4. Social—expression, creativity, and learning happen through interaction, dialogue, and continuous negotiations between children, between children and adults, and between school and community.


Curriculum in Intensive Terms

The intensive meaning of curriculum can be found by following the progressive political engagement at State level, official documents, and scientific literature on early childhood education.

The following three steps mark the national nursery school system:

• The institution of State Nursery Schools in 1968 and the subsequent Orientamenti per la Scuola Materna (1969).

• The revision of these Guidelines, which took place in 1991 rethinking the pedagogical framework (Nuovi Orientamenti per la Scuola Materna). The revised text was widely discussed at the community level and in the academic and professional networks before being issued, and therefore contributed to a considerable cultural relaunching of nursery schools. It is based on three main educational goals or key words: reinforcing the child’s identity, supporting the acquisition of autonomy, and the recognizing and sustaining of the child’s competence.

• The third National document subsequent to the school reform bill issued in 2004 (Indicazioni Nazionali per i Piani Personalizzati nella Scuola dell’Infanzia) does not substantially change the general framework of 1991. The novelty in this document is that the general objectives of the educational process are spelled out in specific objectives of learning and broad areas called campi di esperienza (experience fields): self and others, body, movement and health, message fruition and production, exploration, knowledge, and planning. The criteria for documentation and evaluation (Portfolio of individual competences) are illustrated through many items and examples.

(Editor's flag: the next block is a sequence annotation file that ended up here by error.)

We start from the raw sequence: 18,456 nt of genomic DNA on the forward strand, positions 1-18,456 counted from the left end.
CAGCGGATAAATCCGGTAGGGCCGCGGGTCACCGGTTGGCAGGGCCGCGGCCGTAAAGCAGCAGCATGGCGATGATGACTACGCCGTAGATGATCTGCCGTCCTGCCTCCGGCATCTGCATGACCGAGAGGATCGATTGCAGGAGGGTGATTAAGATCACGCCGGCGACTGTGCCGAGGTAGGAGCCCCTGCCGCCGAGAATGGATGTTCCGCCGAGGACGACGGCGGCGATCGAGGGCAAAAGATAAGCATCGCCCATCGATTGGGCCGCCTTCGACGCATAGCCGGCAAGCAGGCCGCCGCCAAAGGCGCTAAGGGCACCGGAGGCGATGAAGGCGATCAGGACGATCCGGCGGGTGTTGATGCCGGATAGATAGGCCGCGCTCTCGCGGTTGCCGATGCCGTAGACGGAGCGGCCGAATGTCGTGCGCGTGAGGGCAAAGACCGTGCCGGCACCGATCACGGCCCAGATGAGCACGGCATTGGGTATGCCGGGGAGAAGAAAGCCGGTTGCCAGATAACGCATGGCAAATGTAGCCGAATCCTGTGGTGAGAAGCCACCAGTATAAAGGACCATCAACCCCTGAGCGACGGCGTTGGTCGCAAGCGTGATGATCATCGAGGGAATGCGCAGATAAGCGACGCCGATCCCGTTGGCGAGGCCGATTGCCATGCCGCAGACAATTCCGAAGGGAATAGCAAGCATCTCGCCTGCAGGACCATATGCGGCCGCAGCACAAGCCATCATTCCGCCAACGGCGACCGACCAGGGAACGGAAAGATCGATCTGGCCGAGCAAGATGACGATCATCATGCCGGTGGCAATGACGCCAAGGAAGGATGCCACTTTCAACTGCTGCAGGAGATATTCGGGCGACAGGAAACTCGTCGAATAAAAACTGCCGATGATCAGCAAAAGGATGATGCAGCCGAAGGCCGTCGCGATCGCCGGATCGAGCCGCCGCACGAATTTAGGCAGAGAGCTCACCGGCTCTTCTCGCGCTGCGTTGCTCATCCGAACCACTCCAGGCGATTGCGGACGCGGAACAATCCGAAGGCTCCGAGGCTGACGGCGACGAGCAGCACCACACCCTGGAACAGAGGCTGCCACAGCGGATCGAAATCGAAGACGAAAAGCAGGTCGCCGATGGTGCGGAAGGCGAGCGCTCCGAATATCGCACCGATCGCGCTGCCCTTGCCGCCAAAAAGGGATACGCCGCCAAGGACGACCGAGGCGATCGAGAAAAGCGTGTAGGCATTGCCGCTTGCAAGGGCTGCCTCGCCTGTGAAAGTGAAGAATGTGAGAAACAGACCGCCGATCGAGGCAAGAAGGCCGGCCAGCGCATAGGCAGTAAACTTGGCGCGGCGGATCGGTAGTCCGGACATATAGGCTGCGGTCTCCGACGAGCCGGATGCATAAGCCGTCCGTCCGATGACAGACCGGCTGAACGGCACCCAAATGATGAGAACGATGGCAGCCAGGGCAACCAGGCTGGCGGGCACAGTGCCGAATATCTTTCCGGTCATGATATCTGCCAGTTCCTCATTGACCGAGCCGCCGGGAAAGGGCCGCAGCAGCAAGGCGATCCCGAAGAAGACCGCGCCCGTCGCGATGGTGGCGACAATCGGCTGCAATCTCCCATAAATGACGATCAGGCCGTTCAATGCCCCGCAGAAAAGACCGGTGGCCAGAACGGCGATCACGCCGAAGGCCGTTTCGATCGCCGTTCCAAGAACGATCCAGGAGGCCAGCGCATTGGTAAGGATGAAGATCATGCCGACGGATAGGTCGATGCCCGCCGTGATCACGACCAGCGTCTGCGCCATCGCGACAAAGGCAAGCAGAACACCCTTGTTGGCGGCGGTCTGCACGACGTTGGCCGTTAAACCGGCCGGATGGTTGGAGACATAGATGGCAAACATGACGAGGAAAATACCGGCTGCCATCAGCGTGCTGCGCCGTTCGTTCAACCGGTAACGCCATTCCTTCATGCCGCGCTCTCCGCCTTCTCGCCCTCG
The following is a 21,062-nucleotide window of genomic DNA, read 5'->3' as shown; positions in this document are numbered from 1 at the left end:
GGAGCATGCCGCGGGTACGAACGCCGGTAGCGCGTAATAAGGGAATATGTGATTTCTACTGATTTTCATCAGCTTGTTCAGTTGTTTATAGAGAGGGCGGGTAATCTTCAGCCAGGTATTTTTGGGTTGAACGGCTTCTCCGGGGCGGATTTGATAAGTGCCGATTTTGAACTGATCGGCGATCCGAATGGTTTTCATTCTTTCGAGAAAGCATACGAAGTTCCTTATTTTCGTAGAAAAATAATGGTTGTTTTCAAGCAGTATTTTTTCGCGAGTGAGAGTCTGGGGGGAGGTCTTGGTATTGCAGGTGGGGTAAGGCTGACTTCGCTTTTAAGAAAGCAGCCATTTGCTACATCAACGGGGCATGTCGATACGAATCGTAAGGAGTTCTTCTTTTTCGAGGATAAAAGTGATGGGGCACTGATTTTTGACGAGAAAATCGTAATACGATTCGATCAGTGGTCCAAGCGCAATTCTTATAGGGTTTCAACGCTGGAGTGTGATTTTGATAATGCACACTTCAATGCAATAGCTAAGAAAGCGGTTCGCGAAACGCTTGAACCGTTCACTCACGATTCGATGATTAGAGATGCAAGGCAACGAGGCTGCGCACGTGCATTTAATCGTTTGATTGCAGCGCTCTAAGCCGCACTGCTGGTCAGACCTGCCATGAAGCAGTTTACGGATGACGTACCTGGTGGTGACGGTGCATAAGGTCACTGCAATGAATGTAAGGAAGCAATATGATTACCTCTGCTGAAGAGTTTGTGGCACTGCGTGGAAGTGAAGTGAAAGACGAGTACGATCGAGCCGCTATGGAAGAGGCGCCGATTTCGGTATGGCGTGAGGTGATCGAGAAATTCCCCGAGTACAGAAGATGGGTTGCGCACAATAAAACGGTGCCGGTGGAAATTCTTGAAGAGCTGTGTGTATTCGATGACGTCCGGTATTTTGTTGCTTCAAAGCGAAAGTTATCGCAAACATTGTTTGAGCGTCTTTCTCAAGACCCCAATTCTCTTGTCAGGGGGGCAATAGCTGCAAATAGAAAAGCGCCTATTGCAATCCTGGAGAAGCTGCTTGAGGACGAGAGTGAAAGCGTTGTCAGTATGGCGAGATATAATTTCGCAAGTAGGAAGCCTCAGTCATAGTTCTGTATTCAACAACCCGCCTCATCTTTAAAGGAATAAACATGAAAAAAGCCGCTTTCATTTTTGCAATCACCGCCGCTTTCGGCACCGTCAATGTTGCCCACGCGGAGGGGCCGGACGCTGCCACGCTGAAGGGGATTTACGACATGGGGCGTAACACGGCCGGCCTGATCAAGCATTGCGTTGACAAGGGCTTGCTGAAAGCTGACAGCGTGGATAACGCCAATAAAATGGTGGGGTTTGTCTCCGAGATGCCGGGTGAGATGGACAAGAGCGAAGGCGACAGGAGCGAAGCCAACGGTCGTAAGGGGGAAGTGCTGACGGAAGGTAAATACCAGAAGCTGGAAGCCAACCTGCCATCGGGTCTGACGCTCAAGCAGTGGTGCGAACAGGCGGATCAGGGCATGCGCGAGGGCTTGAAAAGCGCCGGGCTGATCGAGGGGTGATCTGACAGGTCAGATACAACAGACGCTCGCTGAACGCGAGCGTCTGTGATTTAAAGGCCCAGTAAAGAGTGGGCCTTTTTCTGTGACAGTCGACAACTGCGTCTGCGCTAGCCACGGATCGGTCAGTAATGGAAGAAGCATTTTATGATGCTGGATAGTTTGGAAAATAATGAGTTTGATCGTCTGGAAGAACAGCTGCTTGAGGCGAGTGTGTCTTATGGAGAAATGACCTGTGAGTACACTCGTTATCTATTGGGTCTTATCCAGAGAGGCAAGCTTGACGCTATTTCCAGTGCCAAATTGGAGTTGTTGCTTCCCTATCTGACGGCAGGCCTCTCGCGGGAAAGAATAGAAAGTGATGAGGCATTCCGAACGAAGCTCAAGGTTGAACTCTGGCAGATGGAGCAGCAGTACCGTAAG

The Indicazioni are a move toward curricular organization in a perspective closer to a great part of the American and European debate. But they are perceived by many teachers and experts in the Italian early education field as a rigidifying and impoverishment of the nursery school experience, in its variety and developing culture. They can be regarded as a compromise (not very good but not too bad) between the “good practices” developed in many communities, the theories currently at hand and the need for specific orientation of schools and areas where the cultura dell’infanzia (the culture of childhood) and the servizi educativiper l’infanzia e la famiglia (educational services for children and families) have not yet developed.